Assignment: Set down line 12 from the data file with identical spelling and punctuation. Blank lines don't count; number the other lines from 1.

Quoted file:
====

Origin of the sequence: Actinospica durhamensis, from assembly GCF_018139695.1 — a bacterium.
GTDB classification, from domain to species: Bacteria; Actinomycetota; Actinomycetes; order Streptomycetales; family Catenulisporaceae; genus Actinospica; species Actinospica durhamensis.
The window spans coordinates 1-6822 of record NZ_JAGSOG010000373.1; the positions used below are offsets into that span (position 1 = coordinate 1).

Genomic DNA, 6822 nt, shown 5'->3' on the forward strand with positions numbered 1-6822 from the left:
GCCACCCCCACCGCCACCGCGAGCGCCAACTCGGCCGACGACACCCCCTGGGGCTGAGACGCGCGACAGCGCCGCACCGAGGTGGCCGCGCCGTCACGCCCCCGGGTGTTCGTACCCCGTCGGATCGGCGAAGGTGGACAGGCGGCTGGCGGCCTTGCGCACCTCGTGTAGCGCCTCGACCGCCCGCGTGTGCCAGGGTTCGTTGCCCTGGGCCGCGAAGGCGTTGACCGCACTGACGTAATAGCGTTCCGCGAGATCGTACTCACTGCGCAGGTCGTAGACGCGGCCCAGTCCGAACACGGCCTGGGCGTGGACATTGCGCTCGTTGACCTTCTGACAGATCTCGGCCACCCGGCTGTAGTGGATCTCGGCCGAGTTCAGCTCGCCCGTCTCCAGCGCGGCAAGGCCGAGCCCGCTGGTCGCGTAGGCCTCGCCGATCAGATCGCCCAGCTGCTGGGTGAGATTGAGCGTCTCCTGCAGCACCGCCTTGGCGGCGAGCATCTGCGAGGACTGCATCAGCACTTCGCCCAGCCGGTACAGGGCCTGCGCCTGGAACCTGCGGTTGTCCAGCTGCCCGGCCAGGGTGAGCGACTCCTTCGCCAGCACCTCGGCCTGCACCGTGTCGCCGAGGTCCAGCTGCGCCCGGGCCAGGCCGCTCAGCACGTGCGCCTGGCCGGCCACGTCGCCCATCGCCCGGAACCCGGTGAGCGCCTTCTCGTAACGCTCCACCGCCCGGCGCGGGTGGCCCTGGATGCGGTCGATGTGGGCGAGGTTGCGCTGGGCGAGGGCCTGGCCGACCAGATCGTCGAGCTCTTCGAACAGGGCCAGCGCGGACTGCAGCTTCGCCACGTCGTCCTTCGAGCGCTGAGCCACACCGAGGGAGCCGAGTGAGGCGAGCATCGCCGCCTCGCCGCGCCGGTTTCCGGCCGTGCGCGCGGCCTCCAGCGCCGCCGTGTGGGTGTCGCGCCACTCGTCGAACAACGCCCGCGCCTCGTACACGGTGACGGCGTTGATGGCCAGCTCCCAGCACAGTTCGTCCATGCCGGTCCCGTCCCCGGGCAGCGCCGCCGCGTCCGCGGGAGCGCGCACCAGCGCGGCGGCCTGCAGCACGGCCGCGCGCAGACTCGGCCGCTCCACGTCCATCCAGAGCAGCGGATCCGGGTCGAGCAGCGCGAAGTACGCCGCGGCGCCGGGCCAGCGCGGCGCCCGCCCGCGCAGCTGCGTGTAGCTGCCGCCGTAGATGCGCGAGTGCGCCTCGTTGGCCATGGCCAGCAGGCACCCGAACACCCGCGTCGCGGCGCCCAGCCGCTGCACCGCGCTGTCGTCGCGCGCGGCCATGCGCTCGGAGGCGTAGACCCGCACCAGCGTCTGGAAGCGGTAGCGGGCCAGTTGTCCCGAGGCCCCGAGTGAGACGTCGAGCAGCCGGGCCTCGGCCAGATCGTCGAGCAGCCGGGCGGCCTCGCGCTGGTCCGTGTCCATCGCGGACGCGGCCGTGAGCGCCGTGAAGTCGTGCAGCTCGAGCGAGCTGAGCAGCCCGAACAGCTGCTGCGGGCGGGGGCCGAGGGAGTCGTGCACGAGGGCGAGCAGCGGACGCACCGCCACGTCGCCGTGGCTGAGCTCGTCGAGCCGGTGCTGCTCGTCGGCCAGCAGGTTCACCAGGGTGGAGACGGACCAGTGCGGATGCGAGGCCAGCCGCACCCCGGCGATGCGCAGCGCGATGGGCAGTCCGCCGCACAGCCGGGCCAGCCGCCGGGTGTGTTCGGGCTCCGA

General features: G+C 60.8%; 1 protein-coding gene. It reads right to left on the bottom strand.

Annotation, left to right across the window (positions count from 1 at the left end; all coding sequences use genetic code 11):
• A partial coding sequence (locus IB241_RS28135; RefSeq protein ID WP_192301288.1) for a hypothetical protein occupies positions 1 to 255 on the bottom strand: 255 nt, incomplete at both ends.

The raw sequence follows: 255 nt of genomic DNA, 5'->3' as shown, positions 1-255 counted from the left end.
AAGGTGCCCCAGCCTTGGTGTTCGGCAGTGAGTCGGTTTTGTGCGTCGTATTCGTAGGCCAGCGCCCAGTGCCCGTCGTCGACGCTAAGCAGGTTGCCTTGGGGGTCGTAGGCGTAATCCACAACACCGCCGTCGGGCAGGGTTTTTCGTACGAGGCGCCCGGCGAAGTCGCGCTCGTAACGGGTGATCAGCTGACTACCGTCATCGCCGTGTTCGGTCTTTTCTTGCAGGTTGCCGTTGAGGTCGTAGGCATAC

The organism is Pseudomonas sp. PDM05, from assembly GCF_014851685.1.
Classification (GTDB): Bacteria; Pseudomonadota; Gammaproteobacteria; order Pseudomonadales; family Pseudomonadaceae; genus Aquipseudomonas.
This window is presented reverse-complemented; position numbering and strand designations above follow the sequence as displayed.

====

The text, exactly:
Classification (GTDB): Bacteria; Pseudomonadota; Gammaproteobacteria; order Pseudomonadales; family Pseudomonadaceae; genus Aquipseudomonas.